The Acting General Counsel for the National Labor Relations Board (NLRB) released a new report Wednesday providing guidance on the rules employers are allowed place on employees when discussing work on social media.
The NLRB says that “employer policies should not be so sweeping that they prohibit the kinds of activity protected by federal labor law, such as the discussion of wages or working conditions among employees.”
However, the labor agency continued saying, “an employee’s comments on social media are generally not protected if they are mere gripes not made in relation to group activities among employees.”
So what can an employee legally post on Facebook, Twitter, or the web without facing punishment at work?
Eric Barth, an employment law attorney from Hinkle Law Firm, says communications are protected under the National Labor Relations Act when employees post on social media about the terms and conditions of their employment and when they seek to involve other employees about the impact to the work group.
“Simply because an employee’s conversation with another employee occurs via the internet or on Facebook does not loose its protection because it’s via social media,” said Barth.
Federal labor laws protect the right for employees to discuss work terms and conditions, including pay information, schedules, vacation time, unionizing, and other work conditions according to Barth.
In one example, the NLRB held that a woman was wrongfully terminated from employment after she posted a message on Facebook, using expletives, saying that her employer had “messed up” and that she was “done being a good employee.” The employee had been informed earlier that day she would be moved to a new department where she would make less money.
A number of other coworkers joined the conversation on Facebook saying they supported her. Another co-worker wrote that “the employer would rather pay the $9 an hour people and get rid of the higher paid, smart people.” A former employee suggested they sue the employer.
The employee who first posted the message on Facebook was later fired.
The NLRB ruled that the comments by the employee that had been fired and the discussion it generated was protected and “clearly involved complaints about working conditions” that encompassed a group of employees.
In contrast, the Labor Board held that the an employee’s Facebook comments consisting of an expletive and the name of the business, and a second post later saying that the employer did not appreciate its employees “were merely an expression of an individual gripe.” The comments were found not to be protected under labor laws.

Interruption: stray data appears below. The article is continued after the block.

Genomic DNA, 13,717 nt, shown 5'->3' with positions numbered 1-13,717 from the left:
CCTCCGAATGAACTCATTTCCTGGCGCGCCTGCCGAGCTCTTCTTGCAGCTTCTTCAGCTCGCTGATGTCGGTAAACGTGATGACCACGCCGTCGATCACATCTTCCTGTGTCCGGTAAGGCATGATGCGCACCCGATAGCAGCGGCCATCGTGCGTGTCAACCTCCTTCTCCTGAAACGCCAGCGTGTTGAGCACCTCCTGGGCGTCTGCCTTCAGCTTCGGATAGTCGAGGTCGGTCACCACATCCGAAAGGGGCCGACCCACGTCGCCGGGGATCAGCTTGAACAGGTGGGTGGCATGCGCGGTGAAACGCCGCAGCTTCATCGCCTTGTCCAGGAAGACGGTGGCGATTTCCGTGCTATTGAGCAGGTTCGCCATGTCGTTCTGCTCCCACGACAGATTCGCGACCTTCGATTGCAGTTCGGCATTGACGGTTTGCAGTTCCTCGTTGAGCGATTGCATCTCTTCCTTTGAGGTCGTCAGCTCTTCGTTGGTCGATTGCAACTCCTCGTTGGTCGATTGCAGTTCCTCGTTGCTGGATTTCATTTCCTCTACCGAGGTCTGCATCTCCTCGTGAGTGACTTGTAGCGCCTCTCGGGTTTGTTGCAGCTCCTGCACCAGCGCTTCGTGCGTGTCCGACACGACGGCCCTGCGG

The National Labor Relations Act was created by Congress in 1935 and applies to most private sector employees.
The law does not cover government employees, agricultural workers, people who work for their parents or spouse, people employed in domestic service, an independent contractor, a supervisor, and employees that work for a business subject to the Railway Labor Act, such as railroads and airlines.
Complaints can be lodged directly by an employee through the regional NLRB office or by an attorney. The closest regional office is in Kansas City.
Protected speech under the law must also involve more than one employee.
“In situations where the employee was simply griping or complaining about their employer without trying to prepare or induce group action, the communication is not covered,” said Barth.
The NLRB has also noted that social media policies that prohibit employees from making “disparaging comments about the company through any media, including online blogs, other electronic media or through the media,” were unlawful. The Board held that an employee could reasonably construe the policy to restrict their rights under the National Labor Relations Act.
At this point the law has not clearly explained what needs to be in social media policies to be compliant. The NLRB has suggested a social media policy should contain limiting language to clarify that the ban on negative comments does not include or restrict rights under the National Labor Relations Act.
“An employer has interest in maintaining discipline and protecting its good name,” says Barth. “But they cannot make a policy so overly broad to chill the protected activity.”
Barth points out that this area of law is new and still developing. Most cases involving social media have faced a trial at the administrative level, and have not yet been reviewed by an appellate court.
But Barth believes the issue is one that courts, employees and employers will be forced to address.
“I think this will probably be an important issue that the courts will take up simply because Facebook is everywhere and everyone seems to be on it,” says Barth.